A key part of the quality of Rurouni Kenshin: Tsuioku-Hen is its pacing and use of processions of dreamlike, almost wordless scenes; characters will move around and say little and yet the series uses visual and body language to make up for the lack of dialogue. It quite fits the characterisation that has been established in episode 1; Kenshin is willingly emotionless, childish in thought and deed, and Tomoe – the girl whose fiance he killed without knowing – is herself repressed and alone. I mentioned in my previous article on this OVA that it was rejecting, in a sense, all of the conventions of the typical assassin’s backstory; even now there is a humanising element (the thing that one would expect would lead to a sharp turn into mawkishness and saccharine cliché) it is in its own way different. It is two people both suffering unspoken emotional trauma (because the series has not even begun to address that Tomoe’s fiance is dead by Kenshin’s hand) talking at each other not about their problems.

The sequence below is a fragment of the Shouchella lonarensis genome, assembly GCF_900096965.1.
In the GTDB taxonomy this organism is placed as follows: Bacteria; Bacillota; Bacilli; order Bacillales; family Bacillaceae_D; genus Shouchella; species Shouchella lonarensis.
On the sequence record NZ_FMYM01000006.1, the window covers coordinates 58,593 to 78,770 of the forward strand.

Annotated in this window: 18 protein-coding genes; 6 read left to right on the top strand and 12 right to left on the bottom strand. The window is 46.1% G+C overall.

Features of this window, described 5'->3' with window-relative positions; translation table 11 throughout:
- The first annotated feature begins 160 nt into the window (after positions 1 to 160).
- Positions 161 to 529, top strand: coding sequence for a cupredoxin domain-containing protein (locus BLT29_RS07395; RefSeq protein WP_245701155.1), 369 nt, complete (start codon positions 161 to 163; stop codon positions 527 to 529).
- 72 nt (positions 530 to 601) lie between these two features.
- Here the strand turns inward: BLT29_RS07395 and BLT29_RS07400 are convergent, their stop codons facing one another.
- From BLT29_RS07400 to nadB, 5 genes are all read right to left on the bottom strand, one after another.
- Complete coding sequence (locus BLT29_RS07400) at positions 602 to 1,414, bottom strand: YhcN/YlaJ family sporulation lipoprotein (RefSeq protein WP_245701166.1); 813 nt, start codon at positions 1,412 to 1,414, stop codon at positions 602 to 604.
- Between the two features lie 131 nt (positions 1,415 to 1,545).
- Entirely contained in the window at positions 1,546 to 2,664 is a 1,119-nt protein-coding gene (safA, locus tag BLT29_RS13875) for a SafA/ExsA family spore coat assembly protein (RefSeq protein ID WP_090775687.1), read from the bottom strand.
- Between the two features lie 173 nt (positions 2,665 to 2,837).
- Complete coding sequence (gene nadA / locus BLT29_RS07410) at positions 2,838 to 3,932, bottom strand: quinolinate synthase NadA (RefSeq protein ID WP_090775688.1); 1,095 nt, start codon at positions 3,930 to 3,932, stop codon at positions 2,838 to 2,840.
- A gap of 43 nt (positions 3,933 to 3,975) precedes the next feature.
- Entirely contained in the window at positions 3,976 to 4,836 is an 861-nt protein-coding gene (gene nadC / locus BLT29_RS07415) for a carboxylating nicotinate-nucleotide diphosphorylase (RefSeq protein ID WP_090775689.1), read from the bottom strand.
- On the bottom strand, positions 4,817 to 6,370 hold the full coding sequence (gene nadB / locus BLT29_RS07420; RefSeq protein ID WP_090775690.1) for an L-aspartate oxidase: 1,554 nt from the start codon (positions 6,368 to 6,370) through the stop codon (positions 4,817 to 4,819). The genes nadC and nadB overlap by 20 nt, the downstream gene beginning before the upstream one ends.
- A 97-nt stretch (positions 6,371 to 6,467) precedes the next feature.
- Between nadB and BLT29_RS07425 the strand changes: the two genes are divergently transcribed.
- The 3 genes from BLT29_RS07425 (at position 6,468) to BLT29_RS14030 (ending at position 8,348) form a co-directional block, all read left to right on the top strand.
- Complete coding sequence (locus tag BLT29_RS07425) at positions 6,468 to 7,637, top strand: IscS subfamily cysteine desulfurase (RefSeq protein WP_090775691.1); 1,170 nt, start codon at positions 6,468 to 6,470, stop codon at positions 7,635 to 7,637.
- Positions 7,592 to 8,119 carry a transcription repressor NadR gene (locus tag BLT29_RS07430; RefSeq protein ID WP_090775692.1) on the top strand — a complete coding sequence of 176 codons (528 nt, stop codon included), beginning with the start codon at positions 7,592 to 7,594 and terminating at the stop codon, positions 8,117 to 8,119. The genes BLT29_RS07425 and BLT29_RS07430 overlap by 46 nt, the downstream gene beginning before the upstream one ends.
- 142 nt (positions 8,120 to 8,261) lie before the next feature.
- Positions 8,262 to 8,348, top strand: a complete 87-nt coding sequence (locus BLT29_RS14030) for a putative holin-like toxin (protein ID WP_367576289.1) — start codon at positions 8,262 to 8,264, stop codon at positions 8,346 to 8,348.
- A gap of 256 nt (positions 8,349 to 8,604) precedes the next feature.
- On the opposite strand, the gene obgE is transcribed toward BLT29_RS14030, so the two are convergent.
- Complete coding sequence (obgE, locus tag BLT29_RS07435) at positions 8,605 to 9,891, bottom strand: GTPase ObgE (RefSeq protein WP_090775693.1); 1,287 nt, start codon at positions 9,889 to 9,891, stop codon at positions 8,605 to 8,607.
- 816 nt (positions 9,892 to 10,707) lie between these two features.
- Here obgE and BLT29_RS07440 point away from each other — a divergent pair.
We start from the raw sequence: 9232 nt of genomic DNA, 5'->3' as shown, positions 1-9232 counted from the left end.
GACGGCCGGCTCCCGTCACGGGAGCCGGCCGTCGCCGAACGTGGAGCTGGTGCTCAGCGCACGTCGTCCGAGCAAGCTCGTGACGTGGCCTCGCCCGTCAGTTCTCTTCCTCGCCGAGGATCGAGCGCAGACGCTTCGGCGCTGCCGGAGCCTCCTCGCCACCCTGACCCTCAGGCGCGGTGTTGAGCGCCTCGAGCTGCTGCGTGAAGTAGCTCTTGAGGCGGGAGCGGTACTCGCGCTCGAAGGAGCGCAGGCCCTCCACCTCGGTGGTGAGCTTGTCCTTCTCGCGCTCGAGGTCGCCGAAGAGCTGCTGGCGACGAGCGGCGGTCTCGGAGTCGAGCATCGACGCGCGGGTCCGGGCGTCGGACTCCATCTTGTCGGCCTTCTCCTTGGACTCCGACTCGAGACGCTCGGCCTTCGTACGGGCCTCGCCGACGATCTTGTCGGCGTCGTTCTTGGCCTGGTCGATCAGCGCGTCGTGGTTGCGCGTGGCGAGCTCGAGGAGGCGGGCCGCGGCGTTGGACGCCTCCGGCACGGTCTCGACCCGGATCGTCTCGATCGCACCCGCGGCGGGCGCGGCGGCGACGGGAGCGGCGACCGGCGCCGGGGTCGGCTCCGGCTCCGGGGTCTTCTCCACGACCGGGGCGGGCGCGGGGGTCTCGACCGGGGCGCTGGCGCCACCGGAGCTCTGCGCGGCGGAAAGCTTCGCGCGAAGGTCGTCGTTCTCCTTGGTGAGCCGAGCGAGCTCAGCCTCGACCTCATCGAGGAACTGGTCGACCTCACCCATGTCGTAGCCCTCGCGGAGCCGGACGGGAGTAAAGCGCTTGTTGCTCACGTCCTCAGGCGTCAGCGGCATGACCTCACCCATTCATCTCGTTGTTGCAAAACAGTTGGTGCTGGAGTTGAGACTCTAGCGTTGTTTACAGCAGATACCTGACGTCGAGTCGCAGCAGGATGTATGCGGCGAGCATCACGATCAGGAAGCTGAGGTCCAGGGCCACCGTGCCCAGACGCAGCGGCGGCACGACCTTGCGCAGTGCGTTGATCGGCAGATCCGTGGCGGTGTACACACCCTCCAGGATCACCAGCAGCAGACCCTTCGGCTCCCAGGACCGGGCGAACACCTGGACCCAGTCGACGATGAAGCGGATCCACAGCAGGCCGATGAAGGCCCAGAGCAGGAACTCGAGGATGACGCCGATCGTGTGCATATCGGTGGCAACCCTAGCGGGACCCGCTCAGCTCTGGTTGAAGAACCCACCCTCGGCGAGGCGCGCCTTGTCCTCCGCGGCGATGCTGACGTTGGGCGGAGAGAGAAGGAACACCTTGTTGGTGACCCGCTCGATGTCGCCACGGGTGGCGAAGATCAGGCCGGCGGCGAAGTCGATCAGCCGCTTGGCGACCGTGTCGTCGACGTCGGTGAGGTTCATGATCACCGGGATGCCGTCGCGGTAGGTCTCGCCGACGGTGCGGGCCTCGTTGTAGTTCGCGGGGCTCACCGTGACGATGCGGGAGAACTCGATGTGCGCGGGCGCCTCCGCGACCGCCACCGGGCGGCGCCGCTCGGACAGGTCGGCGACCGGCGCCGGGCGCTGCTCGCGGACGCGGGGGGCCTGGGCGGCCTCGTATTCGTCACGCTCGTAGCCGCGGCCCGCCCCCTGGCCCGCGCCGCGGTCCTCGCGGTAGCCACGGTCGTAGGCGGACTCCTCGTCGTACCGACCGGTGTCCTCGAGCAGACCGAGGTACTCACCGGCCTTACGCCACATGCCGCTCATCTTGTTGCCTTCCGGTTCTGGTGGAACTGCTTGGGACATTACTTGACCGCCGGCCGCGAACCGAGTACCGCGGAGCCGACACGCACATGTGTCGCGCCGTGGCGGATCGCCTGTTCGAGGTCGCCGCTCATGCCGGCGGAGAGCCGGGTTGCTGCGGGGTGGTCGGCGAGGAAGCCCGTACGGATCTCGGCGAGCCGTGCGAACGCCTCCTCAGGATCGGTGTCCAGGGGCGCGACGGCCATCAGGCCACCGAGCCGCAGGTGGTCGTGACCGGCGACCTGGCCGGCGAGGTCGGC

It reinforces, in a way, Kenshin’s strange form of childish selflessness; he has no real interest in Tomoe in the usual dramatic device ways that would drive the story the viewer may expect but nevertheless helps her because he believes it is the right thing to do, because she is a person in need. His simple, unquestioning belief in goodness even as he kills without mercy makes him an interesting tragic figure and is a different twist on the assassin with a heart of gold; even when he is “humanised”, even at the episode’s climax when he flees Kyoto with Tomoe, he still kills with the same intensity – and in the moment when he does open up to her, when she asks if being an assassin is all he is good for, he still cannot understand the counterarguments presented to his morality. Her interrogation of his idealism is straightforward and yet his inability to properly challenge it really reinforces how wrong he is; he restates that he never kills “randomly”, to which she replies “you are deciding who deserves to live or die… or, rather you’ve entrusted that decision to others who you follow regardless of how you may feel”. His only reply? “I do what I do to create a better world.” In many ways, the distance between Kenshin’s story and the political machinations that drive the action – and the lack of familiarity the audience may have with who’s who in the Shinsengumi and Shogunate and so on creates a thematic fog; Kenshin has joined a side in a war believing he is doing the right thing, but at this stage in the story, who knows who is right? And, for someone who has grown up alienated from the “real world” as Kenshin has, what is a better world save perhaps a more human one? He has, as was explained in episode 1, reduced everything down to oppression and liberation. His idea of the Mitsurugi sword as a protective martial art is filtered through a simplistic, trauma-influenced view of what protecting things actually means.